The Syrian regime began firing Scud missiles at rebel-held targets in 2012, intensifying the conflict. 13 By late 2015, Israeli military sources reported that over 90% of the regime’s ballistic missile stockpile had been used in the fighting. 14 The regime’s Russian allies have deployed advanced missile systems in the conflict, including S-300 and S-400 surface-to-air missile systems to its airbase in Latakia, Syria. 15 On 17 December 2018 Russian Deputy Minister Yury Borisov confirmed the use of the 9K720 Iskander SRBM system, Tornado-G and Smerch multiple launch rocket systems, and the Pantsir-S anti-aircraft missile system in combat operations in Syria. 16

Visit the Syria Missile page for more details.

Chemical

The country’s initial CW capability was provided by Egypt prior to the October 1973 war against Israel. 17 Beginning in the 1980’s, Syria developed an indigenous capability to produce chemical weapons agents, including mustard gas, sarin, and VX nerve agent, at several production facilities located throughout the country. 18 Syria possessed a number of delivery systems for chemical weapons, including the Scud-B and Scud-C ballistic missiles, aerial bombs, artillery shells, and rockets. 19 The Assad regime has employed “barrel bombs,” crude explosive devices usually dropped by helicopter, in chemical attacks during the Civil War. 20

The ongoing Civil War in Syria has seen numerous chemical weapons attacks, most carried out by the Assad regime. 21 On 21 August 2013, a large-scale chemical weapons attack using sarin nerve gas occurred in the Ghouta area of Damascus. A preliminary U.S. intelligence assessment of the attack determined that 1,429 people were killed in this attack, although casualty reports vary widely. 22 Following the attack, U.S.U.K.French, and German intelligence services concluded that the Assad regime was responsible, and a subsequent UN inspection team report supported those findings. 23 Pressure from the international community subsequently forced Syria to join the Chemical Weapons Convention (CWC) on 10 September 2013. 24 Syria also agreed to the disarmament of its chemical weapons stockpiles with a deadline of 30 June 2014, and the OPCW dispatched teams to Syria to destroy chemical weapons and related production equipment. 25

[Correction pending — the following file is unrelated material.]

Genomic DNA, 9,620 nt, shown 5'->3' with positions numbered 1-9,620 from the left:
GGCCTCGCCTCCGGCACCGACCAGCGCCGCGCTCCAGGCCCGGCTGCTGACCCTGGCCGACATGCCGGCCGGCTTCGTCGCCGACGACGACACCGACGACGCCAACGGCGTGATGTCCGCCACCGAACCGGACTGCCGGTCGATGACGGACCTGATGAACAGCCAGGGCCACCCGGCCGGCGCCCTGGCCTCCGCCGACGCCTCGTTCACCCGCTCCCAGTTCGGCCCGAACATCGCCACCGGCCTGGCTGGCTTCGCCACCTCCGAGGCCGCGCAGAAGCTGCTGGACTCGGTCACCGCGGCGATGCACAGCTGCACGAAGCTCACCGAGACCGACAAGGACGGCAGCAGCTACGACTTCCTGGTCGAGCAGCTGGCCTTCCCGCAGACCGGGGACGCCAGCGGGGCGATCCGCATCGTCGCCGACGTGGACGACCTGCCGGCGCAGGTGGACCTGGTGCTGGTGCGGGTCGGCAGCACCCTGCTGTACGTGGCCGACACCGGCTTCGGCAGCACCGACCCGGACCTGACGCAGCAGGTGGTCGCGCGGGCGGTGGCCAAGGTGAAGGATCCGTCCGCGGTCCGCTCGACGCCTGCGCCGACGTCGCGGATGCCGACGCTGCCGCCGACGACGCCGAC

By 23 June 2014, all of Syria’s declared chemical weapons production facilities had been rendered inoperable and all reported chemical weapons and their precursors had been removed from the country. 26 From 7 July through mid-August 2014, the United States neutralized 600 tons of precursor chemicals for sarin and sulfur mustard aboard a U.S. cargo ship. 27 An additional 200 tons of chemical precursors were sent to the UK for destruction. 28 Syria began the long-delayed destruction of twelve facilities in January 2015. 29 On 4 January 2016, the OPCW announced that all declared Syrian chemical weapons stockpiles had been destroyed. 30 However, in 2016, the OPCW reportedly issued a confidential report claiming that Syrian CW disclosures had been inaccurate and incomplete, and that Assad retained some CW capacity. 31

Chemical attacks using chlorine and nerve agents continued, including the use of what OPCW investigators determined to be sarin in Khan Sheikhoun on 4 April 2017, and the suspected use of chlorine and an unidentified nerve agent in Douma on 7 April 2018. 32 The Syrian government has denied responsibility for these attacks. The United States launched 59 Tomahawk missiles at Al-Shayrat airbase after determining it was the location from which the chemical attack on Khan Sheikhoun was launched. In response to the Douma attack, the United States, the United Kingdom, and France carried out airstrikes against three sites associated with the regime’s chemical weapons program. 33 Of additional concern are reports by the UN Panel of Experts on North Korea that they are assisting the Syrian government in its efforts to reconstitute its chemical weapons program. 34

Visit the Syria Chemical page for more details.